“If you asked me five or ten years ago about for-profit companies in medicine, I would have demonized that whole sector. But actually, I’ve seen plenty of not-for-profit organizations behave badly, and I’ve seen for-profit entities behave well. The bigger problem is that we have a broad set of rules that don’t make any sense, and yet a lot of people play by those rules, which means at some point we are going to have to change them.”
Physicians, hospital executives, and other providers tend to focus on making a profit, which they need to survive, he says. “If you’re a good hospital executive, whether for-profit or not-for-profit, you hire the specialists who do the most lucrative work and you do as much of that work as possible, You do whatever you need to do to grab as much market share as you can, regardless of whether the patients need it or the community needs those services. There’s a real problem in that, but it’s not the fault of individual hospital executives. It’s not the fault of physicians, either.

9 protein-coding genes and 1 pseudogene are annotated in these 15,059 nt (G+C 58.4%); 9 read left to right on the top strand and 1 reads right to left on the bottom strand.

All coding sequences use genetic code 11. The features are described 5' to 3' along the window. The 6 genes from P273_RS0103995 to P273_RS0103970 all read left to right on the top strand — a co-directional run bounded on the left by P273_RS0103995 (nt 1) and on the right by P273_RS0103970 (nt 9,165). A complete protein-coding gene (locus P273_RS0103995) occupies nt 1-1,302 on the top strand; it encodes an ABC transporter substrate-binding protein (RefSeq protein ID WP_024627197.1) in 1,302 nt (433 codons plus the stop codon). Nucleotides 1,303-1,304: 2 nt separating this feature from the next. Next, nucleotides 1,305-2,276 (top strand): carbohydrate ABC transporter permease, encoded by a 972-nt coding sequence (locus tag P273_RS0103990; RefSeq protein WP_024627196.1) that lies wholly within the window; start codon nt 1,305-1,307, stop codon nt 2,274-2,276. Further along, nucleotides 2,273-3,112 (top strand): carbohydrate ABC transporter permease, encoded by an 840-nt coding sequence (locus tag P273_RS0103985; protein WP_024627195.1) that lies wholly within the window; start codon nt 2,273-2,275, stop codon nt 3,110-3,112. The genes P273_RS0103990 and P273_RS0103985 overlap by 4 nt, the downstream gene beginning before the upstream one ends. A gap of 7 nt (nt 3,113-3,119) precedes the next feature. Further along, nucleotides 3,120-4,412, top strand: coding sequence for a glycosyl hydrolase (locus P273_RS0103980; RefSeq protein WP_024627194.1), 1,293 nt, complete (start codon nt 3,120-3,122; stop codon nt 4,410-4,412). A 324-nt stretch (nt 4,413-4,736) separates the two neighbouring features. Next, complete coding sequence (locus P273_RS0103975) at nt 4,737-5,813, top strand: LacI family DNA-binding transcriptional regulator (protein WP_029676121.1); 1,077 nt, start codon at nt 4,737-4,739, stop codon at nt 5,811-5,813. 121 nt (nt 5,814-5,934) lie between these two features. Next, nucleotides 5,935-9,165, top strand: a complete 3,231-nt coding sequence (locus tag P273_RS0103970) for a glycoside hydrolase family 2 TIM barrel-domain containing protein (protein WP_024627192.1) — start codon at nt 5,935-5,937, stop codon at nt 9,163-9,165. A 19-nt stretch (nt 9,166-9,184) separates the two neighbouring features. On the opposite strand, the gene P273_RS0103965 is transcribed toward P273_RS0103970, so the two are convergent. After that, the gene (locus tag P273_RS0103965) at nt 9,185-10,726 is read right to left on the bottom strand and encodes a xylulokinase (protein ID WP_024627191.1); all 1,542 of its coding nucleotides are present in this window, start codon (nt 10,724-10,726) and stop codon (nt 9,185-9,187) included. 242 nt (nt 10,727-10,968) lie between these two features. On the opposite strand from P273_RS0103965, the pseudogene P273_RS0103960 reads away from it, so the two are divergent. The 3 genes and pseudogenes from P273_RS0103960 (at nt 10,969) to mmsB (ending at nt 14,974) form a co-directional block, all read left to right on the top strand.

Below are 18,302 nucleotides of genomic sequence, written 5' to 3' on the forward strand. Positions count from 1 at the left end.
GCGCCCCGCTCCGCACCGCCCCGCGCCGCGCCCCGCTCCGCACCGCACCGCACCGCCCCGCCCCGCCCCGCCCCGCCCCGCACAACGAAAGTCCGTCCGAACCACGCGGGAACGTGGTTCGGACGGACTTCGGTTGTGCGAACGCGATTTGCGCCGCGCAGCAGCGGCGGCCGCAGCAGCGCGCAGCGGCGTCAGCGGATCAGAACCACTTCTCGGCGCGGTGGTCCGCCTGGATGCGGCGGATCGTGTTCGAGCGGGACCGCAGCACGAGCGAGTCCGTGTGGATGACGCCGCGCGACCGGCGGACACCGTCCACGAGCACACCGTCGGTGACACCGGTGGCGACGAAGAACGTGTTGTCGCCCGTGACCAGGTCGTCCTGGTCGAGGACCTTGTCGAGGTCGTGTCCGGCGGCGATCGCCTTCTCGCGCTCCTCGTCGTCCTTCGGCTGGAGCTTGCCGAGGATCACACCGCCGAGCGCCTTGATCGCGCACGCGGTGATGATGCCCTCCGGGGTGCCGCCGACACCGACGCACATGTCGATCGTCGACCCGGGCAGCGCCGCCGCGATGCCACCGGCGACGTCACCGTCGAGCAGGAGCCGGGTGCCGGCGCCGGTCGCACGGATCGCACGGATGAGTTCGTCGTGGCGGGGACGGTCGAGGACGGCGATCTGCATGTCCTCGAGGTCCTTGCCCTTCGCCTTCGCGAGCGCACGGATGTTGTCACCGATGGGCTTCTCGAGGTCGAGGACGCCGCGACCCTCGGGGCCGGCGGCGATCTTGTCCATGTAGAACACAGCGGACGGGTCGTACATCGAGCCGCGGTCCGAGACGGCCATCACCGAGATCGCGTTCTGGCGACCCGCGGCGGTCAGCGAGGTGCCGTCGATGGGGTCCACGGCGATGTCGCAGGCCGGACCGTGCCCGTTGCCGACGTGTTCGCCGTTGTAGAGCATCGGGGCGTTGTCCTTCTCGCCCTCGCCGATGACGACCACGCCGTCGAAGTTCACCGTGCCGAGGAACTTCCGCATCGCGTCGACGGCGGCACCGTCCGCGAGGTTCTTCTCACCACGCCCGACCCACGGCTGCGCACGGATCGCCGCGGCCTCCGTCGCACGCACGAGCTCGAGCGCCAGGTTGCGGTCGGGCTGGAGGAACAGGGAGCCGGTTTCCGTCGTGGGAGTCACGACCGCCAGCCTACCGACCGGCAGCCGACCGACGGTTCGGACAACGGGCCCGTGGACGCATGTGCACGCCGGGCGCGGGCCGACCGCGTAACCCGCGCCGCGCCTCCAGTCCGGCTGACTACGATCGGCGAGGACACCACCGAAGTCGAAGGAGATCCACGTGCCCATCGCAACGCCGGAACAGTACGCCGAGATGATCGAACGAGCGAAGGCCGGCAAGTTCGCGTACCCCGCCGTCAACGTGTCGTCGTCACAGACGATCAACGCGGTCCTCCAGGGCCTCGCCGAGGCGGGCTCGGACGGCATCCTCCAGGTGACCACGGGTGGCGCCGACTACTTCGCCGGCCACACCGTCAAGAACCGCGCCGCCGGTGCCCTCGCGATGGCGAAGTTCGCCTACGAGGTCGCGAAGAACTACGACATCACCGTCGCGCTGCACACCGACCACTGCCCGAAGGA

“The problem lies in the fact that we have a payment system that provides a financial reward for delivering those services, and that means we’ve got some fundamental structural difficulties that affect everyone, for profit and not for profit.”
One fundamental structural problem is that when a program works, as the Camden Coalition’s initiatives are working in Camden, it’s difficult to adapt it to other cities and towns without getting the support of a large corporation or the government.
Voice of reason